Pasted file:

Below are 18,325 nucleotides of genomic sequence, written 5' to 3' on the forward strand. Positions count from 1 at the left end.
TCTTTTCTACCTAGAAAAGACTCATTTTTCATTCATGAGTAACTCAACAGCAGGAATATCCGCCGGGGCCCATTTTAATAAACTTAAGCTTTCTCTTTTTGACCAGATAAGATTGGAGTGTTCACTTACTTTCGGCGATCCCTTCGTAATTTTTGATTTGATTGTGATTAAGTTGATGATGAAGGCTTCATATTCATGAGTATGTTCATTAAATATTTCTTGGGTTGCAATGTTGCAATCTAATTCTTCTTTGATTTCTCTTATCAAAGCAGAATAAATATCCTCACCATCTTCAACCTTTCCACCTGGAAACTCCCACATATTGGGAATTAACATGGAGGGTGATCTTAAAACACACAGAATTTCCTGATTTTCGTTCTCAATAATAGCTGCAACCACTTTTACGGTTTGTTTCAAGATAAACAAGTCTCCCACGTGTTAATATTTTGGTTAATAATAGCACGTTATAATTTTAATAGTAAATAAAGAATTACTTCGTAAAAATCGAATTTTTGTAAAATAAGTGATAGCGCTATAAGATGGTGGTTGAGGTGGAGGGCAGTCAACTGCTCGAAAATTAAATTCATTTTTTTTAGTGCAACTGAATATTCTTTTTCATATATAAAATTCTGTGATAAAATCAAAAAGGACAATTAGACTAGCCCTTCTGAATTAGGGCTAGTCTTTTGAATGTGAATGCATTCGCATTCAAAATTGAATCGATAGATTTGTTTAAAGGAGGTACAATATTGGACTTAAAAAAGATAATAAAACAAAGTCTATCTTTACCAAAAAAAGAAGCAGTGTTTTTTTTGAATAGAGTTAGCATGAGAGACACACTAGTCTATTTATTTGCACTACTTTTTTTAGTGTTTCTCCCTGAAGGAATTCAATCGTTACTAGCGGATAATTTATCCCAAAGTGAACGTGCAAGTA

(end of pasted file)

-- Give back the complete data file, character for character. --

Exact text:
Below are 18,325 nucleotides of genomic sequence, written 5' to 3' on the forward strand. Positions count from 1 at the left end.
TCTTTTCTACCTAGAAAAGACTCATTTTTCATTCATGAGTAACTCAACAGCAGGAATATCCGCCGGGGCCCATTTTAATAAACTTAAGCTTTCTCTTTTTGACCAGATAAGATTGGAGTGTTCACTTACTTTCGGCGATCCCTTCGTAATTTTTGATTTGATTGTGATTAAGTTGATGATGAAGGCTTCATATTCATGAGTATGTTCATTAAATATTTCTTGGGTTGCAATGTTGCAATCTAATTCTTCTTTGATTTCTCTTATCAAAGCAGAATAAATATCCTCACCATCTTCAACCTTTCCACCTGGAAACTCCCACATATTGGGAATTAACATGGAGGGTGATCTTAAAACACACAGAATTTCCTGATTTTCGTTCTCAATAATAGCTGCAACCACTTTTACGGTTTGTTTCAAGATAAACAAGTCTCCCACGTGTTAATATTTTGGTTAATAATAGCACGTTATAATTTTAATAGTAAATAAAGAATTACTTCGTAAAAATCGAATTTTTGTAAAATAAGTGATAGCGCTATAAGATGGTGGTTGAGGTGGAGGGCAGTCAACTGCTCGAAAATTAAATTCATTTTTTTTAGTGCAACTGAATATTCTTTTTCATATATAAAATTCTGTGATAAAATCAAAAAGGACAATTAGACTAGCCCTTCTGAATTAGGGCTAGTCTTTTGAATGTGAATGCATTCGCATTCAAAATTGAATCGATAGATTTGTTTAAAGGAGGTACAATATTGGACTTAAAAAAGATAATAAAACAAAGTCTATCTTTACCAAAAAAAGAAGCAGTGTTTTTTTTGAATAGAGTTAGCATGAGAGACACACTAGTCTATTTATTTGCACTACTTTTTTTAGTGTTTCTCCCTGAAGGAATTCAATCGTTACTAGCGGATAATTTATCCCAAAGTGAACGTGCAAGTA